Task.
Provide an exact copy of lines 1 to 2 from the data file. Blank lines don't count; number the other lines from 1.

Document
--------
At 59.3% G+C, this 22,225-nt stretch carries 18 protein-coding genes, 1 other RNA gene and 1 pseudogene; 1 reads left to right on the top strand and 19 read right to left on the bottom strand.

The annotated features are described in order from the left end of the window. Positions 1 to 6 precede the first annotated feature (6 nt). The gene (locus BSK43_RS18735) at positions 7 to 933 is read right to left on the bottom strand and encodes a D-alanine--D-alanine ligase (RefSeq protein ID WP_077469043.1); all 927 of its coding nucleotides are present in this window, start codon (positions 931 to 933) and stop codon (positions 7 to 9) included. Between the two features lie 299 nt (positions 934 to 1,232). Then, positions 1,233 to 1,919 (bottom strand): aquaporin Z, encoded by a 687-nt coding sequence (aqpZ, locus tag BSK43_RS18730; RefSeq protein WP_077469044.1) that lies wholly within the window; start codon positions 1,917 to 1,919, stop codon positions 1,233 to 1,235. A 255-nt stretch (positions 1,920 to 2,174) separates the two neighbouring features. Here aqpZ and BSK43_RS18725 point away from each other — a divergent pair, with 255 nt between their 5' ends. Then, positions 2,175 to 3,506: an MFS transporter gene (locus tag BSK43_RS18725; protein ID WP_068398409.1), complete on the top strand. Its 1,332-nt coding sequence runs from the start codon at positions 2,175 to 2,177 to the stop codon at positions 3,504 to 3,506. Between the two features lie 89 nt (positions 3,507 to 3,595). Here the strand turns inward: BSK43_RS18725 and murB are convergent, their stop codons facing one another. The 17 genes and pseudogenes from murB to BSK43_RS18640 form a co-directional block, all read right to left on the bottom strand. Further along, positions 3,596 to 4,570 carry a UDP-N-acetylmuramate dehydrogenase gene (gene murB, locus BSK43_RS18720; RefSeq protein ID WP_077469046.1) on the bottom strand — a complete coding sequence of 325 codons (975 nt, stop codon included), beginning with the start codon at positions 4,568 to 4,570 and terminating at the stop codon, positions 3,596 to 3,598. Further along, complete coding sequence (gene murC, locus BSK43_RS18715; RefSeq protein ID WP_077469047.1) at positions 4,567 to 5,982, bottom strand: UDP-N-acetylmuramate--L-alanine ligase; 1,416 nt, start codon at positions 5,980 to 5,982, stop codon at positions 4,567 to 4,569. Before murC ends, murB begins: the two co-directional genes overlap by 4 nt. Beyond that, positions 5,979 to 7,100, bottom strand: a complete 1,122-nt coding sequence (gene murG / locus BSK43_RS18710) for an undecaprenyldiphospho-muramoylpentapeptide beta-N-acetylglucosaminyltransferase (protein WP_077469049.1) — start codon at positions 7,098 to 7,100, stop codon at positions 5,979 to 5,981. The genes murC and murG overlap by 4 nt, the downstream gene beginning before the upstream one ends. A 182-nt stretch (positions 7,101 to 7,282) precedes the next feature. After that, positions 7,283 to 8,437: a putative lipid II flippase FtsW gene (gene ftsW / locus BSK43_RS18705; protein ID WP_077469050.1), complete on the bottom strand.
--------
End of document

At 59.3% G+C, this 22,225-nt stretch carries 18 protein-coding genes, 1 other RNA gene and 1 pseudogene; 1 reads left to right on the top strand and 19 read right to left on the bottom strand.

The annotated features are described in order from the left end of the window. Positions 1 to 6 precede the first annotated feature (6 nt). The gene (locus BSK43_RS18735) at positions 7 to 933 is read right to left on the bottom strand and encodes a D-alanine--D-alanine ligase (RefSeq protein ID WP_077469043.1); all 927 of its coding nucleotides are present in this window, start codon (positions 931 to 933) and stop codon (positions 7 to 9) included. Between the two features lie 299 nt (positions 934 to 1,232). Then, positions 1,233 to 1,919 (bottom strand): aquaporin Z, encoded by a 687-nt coding sequence (aqpZ, locus tag BSK43_RS18730; RefSeq protein WP_077469044.1) that lies wholly within the window; start codon positions 1,917 to 1,919, stop codon positions 1,233 to 1,235. A 255-nt stretch (positions 1,920 to 2,174) separates the two neighbouring features. Here aqpZ and BSK43_RS18725 point away from each other — a divergent pair, with 255 nt between their 5' ends. Then, positions 2,175 to 3,506: an MFS transporter gene (locus tag BSK43_RS18725; protein ID WP_068398409.1), complete on the top strand. Its 1,332-nt coding sequence runs from the start codon at positions 2,175 to 2,177 to the stop codon at positions 3,504 to 3,506. Between the two features lie 89 nt (positions 3,507 to 3,595). Here the strand turns inward: BSK43_RS18725 and murB are convergent, their stop codons facing one another. The 17 genes and pseudogenes from murB to BSK43_RS18640 form a co-directional block, all read right to left on the bottom strand. Further along, positions 3,596 to 4,570 carry a UDP-N-acetylmuramate dehydrogenase gene (gene murB, locus BSK43_RS18720; RefSeq protein ID WP_077469046.1) on the bottom strand — a complete coding sequence of 325 codons (975 nt, stop codon included), beginning with the start codon at positions 4,568 to 4,570 and terminating at the stop codon, positions 3,596 to 3,598. Further along, complete coding sequence (gene murC, locus BSK43_RS18715; RefSeq protein ID WP_077469047.1) at positions 4,567 to 5,982, bottom strand: UDP-N-acetylmuramate--L-alanine ligase; 1,416 nt, start codon at positions 5,980 to 5,982, stop codon at positions 4,567 to 4,569. Before murC ends, murB begins: the two co-directional genes overlap by 4 nt. Beyond that, positions 5,979 to 7,100, bottom strand: a complete 1,122-nt coding sequence (gene murG / locus BSK43_RS18710) for an undecaprenyldiphospho-muramoylpentapeptide beta-N-acetylglucosaminyltransferase (protein WP_077469049.1) — start codon at positions 7,098 to 7,100, stop codon at positions 5,979 to 5,981. The genes murC and murG overlap by 4 nt, the downstream gene beginning before the upstream one ends. A 182-nt stretch (positions 7,101 to 7,282) precedes the next feature. After that, positions 7,283 to 8,437: a putative lipid II flippase FtsW gene (gene ftsW / locus BSK43_RS18705; protein ID WP_077469050.1), complete on the bottom strand.